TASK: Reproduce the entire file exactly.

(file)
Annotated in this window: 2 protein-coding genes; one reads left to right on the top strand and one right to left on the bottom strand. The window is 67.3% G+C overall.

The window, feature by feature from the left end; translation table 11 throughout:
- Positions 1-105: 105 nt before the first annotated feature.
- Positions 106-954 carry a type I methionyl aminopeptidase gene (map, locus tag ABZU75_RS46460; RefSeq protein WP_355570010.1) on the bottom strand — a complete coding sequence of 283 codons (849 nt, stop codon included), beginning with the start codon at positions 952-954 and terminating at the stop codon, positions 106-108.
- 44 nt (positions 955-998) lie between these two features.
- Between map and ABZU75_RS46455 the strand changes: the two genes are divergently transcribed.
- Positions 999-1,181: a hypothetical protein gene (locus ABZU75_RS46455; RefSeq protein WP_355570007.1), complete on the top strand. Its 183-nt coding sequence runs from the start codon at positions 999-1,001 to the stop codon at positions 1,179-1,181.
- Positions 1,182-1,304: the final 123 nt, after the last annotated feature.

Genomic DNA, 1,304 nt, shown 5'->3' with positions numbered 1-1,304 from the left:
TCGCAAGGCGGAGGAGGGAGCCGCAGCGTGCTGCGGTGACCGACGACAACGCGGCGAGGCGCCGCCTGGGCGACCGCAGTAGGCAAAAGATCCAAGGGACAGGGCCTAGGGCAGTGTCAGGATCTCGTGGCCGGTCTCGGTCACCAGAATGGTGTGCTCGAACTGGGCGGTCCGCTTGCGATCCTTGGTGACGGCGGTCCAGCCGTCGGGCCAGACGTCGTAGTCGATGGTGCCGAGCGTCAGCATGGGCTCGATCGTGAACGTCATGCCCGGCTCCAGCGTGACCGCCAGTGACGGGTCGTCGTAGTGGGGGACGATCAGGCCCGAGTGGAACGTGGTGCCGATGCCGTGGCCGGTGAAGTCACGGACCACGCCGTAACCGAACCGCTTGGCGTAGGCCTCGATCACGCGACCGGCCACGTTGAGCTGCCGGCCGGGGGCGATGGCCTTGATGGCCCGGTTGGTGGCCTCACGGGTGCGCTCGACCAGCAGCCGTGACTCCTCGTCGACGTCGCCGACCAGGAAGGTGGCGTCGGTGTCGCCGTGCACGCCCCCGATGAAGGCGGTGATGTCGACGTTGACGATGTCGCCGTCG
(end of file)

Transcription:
Annotated in this window: 2 protein-coding genes; one reads left to right on the top strand and one right to left on the bottom strand. The window is 67.3% G+C overall.

The window, feature by feature from the left end; translation table 11 throughout:
- Positions 1-105: 105 nt before the first annotated feature.
- Positions 106-954 carry a type I methionyl aminopeptidase gene (map, locus tag ABZU75_RS46460; RefSeq protein WP_355570010.1) on the bottom strand — a complete coding sequence of 283 codons (849 nt, stop codon included), beginning with the start codon at positions 952-954 and terminating at the stop codon, positions 106-108.
- 44 nt (positions 955-998) lie between these two features.
- Between map and ABZU75_RS46455 the strand changes: the two genes are divergently transcribed.
- Positions 999-1,181: a hypothetical protein gene (locus ABZU75_RS46455; RefSeq protein WP_355570007.1), complete on the top strand. Its 183-nt coding sequence runs from the start codon at positions 999-1,001 to the stop codon at positions 1,179-1,181.
- Positions 1,182-1,304: the final 123 nt, after the last annotated feature.

Genomic DNA, 1,304 nt, shown 5'->3' with positions numbered 1-1,304 from the left:
TCGCAAGGCGGAGGAGGGAGCCGCAGCGTGCTGCGGTGACCGACGACAACGCGGCGAGGCGCCGCCTGGGCGACCGCAGTAGGCAAAAGATCCAAGGGACAGGGCCTAGGGCAGTGTCAGGATCTCGTGGCCGGTCTCGGTCACCAGAATGGTGTGCTCGAACTGGGCGGTCCGCTTGCGATCCTTGGTGACGGCGGTCCAGCCGTCGGGCCAGACGTCGTAGTCGATGGTGCCGAGCGTCAGCATGGGCTCGATCGTGAACGTCATGCCCGGCTCCAGCGTGACCGCCAGTGACGGGTCGTCGTAGTGGGGGACGATCAGGCCCGAGTGGAACGTGGTGCCGATGCCGTGGCCGGTGAAGTCACGGACCACGCCGTAACCGAACCGCTTGGCGTAGGCCTCGATCACGCGACCGGCCACGTTGAGCTGCCGGCCGGGGGCGATGGCCTTGATGGCCCGGTTGGTGGCCTCACGGGTGCGCTCGACCAGCAGCCGTGACTCCTCGTCGACGTCGCCGACCAGGAAGGTGGCGTCGGTGTCGCCGTGCACGCCCCCGATGAAGGCGGTGATGTCGACGTTGACGATGTCGCCGTCG